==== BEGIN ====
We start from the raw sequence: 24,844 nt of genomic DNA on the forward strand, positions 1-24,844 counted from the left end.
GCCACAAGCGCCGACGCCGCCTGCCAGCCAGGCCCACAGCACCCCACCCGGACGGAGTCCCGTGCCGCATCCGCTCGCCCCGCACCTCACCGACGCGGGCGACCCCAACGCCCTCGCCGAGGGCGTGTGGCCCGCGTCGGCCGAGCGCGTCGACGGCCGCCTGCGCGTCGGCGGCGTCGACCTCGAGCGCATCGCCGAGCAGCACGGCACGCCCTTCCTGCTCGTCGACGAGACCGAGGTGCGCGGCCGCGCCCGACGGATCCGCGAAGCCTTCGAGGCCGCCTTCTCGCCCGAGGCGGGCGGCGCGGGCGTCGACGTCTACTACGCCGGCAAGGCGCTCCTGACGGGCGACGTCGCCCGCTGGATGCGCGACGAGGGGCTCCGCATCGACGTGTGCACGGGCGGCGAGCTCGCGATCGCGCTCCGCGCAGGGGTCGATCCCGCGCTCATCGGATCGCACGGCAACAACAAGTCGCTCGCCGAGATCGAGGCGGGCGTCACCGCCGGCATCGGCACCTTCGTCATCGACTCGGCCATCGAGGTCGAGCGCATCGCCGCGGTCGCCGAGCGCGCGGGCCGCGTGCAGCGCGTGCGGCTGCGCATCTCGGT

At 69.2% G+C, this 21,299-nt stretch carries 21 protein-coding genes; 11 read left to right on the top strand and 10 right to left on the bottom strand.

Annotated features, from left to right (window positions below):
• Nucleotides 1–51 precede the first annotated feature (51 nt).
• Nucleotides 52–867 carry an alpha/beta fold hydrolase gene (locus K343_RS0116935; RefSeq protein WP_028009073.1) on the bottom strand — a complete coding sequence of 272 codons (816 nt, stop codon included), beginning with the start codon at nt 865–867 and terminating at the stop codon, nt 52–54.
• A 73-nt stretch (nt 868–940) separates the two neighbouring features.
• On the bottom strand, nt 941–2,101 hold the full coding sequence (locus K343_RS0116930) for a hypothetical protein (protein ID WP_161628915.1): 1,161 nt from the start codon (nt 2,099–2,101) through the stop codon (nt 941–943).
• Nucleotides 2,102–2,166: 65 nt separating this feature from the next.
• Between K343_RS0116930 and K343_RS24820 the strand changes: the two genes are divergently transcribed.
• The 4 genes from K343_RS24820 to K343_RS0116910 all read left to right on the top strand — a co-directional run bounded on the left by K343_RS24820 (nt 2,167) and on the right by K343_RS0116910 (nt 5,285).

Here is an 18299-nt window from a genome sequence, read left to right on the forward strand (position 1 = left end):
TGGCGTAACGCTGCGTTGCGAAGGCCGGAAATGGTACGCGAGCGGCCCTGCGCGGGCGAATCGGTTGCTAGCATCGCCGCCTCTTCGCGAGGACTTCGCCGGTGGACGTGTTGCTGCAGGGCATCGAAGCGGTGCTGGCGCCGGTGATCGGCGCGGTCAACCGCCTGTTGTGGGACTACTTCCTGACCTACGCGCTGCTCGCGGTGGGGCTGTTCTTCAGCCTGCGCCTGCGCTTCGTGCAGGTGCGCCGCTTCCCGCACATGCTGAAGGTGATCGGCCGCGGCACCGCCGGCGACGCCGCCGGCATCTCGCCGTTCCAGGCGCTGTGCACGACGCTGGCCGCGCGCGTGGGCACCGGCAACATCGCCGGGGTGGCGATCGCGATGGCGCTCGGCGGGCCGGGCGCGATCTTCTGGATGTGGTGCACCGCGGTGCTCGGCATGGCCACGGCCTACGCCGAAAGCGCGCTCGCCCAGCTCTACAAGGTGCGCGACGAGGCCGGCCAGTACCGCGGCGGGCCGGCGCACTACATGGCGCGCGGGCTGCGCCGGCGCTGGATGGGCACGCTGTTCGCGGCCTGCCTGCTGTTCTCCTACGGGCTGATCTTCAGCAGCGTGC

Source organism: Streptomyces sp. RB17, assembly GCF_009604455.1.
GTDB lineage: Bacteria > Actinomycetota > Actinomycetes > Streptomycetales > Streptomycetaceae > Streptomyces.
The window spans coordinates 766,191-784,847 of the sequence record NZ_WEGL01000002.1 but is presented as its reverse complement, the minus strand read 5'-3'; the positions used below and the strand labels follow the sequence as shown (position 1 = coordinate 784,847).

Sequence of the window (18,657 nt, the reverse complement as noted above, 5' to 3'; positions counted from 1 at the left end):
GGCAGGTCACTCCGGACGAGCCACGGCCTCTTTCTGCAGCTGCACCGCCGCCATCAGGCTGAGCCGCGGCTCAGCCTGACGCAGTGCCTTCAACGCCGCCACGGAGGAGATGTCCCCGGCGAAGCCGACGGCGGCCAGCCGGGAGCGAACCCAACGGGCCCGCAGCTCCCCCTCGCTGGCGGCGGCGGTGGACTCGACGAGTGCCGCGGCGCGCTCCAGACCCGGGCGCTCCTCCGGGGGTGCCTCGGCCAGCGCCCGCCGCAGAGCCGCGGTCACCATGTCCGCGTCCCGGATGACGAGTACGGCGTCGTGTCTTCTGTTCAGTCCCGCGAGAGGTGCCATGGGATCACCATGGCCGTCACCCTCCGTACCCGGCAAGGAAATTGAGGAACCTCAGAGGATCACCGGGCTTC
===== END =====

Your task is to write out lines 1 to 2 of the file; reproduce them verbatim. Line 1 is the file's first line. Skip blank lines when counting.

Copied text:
We start from the raw sequence: 24,844 nt of genomic DNA on the forward strand, positions 1-24,844 counted from the left end.
GCCACAAGCGCCGACGCCGCCTGCCAGCCAGGCCCACAGCACCCCACCCGGACGGAGTCCCGTGCCGCATCCGCTCGCCCCGCACCTCACCGACGCGGGCGACCCCAACGCCCTCGCCGAGGGCGTGTGGCCCGCGTCGGCCGAGCGCGTCGACGGCCGCCTGCGCGTCGGCGGCGTCGACCTCGAGCGCATCGCCGAGCAGCACGGCACGCCCTTCCTGCTCGTCGACGAGACCGAGGTGCGCGGCCGCGCCCGACGGATCCGCGAAGCCTTCGAGGCCGCCTTCTCGCCCGAGGCGGGCGGCGCGGGCGTCGACGTCTACTACGCCGGCAAGGCGCTCCTGACGGGCGACGTCGCCCGCTGGATGCGCGACGAGGGGCTCCGCATCGACGTGTGCACGGGCGGCGAGCTCGCGATCGCGCTCCGCGCAGGGGTCGATCCCGCGCTCATCGGATCGCACGGCAACAACAAGTCGCTCGCCGAGATCGAGGCGGGCGTCACCGCCGGCATCGGCACCTTCGTCATCGACTCGGCCATCGAGGTCGAGCGCATCGCCGCGGTCGCCGAGCGCGCGGGCCGCGTGCAGCGCGTGCGGCTGCGCATCTCGGT